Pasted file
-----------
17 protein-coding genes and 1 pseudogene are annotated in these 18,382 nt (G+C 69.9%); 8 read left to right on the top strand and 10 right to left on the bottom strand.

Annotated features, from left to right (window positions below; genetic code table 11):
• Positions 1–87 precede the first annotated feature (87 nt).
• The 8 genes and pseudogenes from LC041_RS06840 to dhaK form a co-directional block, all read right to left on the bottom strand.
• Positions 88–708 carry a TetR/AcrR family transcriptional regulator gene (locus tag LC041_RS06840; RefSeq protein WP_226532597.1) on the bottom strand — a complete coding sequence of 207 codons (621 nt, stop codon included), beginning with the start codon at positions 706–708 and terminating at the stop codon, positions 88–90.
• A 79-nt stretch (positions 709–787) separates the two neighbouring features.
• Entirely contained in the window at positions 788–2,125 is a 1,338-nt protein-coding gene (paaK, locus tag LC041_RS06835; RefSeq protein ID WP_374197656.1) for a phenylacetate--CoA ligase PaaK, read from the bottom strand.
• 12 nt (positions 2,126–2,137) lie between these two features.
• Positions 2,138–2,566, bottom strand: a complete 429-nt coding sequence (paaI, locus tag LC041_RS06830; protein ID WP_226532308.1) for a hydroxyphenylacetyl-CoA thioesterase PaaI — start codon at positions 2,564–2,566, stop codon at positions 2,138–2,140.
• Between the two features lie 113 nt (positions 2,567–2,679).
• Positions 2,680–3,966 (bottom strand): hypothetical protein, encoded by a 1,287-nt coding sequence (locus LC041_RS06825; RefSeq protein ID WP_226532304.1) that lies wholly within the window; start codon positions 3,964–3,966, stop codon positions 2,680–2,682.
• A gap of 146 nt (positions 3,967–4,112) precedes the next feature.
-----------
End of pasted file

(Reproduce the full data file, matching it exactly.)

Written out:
17 protein-coding genes and 1 pseudogene are annotated in these 18,382 nt (G+C 69.9%); 8 read left to right on the top strand and 10 right to left on the bottom strand.

Annotated features, from left to right (window positions below; genetic code table 11):
• Positions 1–87 precede the first annotated feature (87 nt).
• The 8 genes and pseudogenes from LC041_RS06840 to dhaK form a co-directional block, all read right to left on the bottom strand.
• Positions 88–708 carry a TetR/AcrR family transcriptional regulator gene (locus tag LC041_RS06840; RefSeq protein WP_226532597.1) on the bottom strand — a complete coding sequence of 207 codons (621 nt, stop codon included), beginning with the start codon at positions 706–708 and terminating at the stop codon, positions 88–90.
• A 79-nt stretch (positions 709–787) separates the two neighbouring features.
• Entirely contained in the window at positions 788–2,125 is a 1,338-nt protein-coding gene (paaK, locus tag LC041_RS06835; RefSeq protein ID WP_374197656.1) for a phenylacetate--CoA ligase PaaK, read from the bottom strand.
• 12 nt (positions 2,126–2,137) lie between these two features.
• Positions 2,138–2,566, bottom strand: a complete 429-nt coding sequence (paaI, locus tag LC041_RS06830; protein ID WP_226532308.1) for a hydroxyphenylacetyl-CoA thioesterase PaaI — start codon at positions 2,564–2,566, stop codon at positions 2,138–2,140.
• Between the two features lie 113 nt (positions 2,567–2,679).
• Positions 2,680–3,966 (bottom strand): hypothetical protein, encoded by a 1,287-nt coding sequence (locus LC041_RS06825; RefSeq protein ID WP_226532304.1) that lies wholly within the window; start codon positions 3,964–3,966, stop codon positions 2,680–2,682.
• A gap of 146 nt (positions 3,967–4,112) precedes the next feature.